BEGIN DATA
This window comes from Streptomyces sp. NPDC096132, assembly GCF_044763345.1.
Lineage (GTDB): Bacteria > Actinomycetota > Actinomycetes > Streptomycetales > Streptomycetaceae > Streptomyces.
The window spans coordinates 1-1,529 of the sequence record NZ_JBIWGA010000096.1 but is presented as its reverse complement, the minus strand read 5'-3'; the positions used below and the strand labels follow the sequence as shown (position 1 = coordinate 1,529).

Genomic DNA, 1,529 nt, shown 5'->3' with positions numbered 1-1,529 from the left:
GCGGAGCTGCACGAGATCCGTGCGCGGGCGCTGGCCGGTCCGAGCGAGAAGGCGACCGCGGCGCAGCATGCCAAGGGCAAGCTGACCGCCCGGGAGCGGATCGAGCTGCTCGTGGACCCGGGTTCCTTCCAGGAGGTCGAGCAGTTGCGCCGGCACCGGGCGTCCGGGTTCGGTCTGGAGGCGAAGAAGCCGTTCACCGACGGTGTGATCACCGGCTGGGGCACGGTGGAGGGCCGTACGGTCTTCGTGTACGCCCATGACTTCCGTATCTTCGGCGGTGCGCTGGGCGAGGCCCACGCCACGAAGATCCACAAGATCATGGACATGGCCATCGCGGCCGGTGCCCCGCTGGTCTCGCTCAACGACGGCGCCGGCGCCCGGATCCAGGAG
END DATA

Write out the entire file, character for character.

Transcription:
This window comes from Streptomyces sp. NPDC096132, assembly GCF_044763345.1.
Lineage (GTDB): Bacteria > Actinomycetota > Actinomycetes > Streptomycetales > Streptomycetaceae > Streptomyces.
The window spans coordinates 1-1,529 of the sequence record NZ_JBIWGA010000096.1 but is presented as its reverse complement, the minus strand read 5'-3'; the positions used below and the strand labels follow the sequence as shown (position 1 = coordinate 1,529).

Genomic DNA, 1,529 nt, shown 5'->3' with positions numbered 1-1,529 from the left:
GCGGAGCTGCACGAGATCCGTGCGCGGGCGCTGGCCGGTCCGAGCGAGAAGGCGACCGCGGCGCAGCATGCCAAGGGCAAGCTGACCGCCCGGGAGCGGATCGAGCTGCTCGTGGACCCGGGTTCCTTCCAGGAGGTCGAGCAGTTGCGCCGGCACCGGGCGTCCGGGTTCGGTCTGGAGGCGAAGAAGCCGTTCACCGACGGTGTGATCACCGGCTGGGGCACGGTGGAGGGCCGTACGGTCTTCGTGTACGCCCATGACTTCCGTATCTTCGGCGGTGCGCTGGGCGAGGCCCACGCCACGAAGATCCACAAGATCATGGACATGGCCATCGCGGCCGGTGCCCCGCTGGTCTCGCTCAACGACGGCGCCGGCGCCCGGATCCAGGAG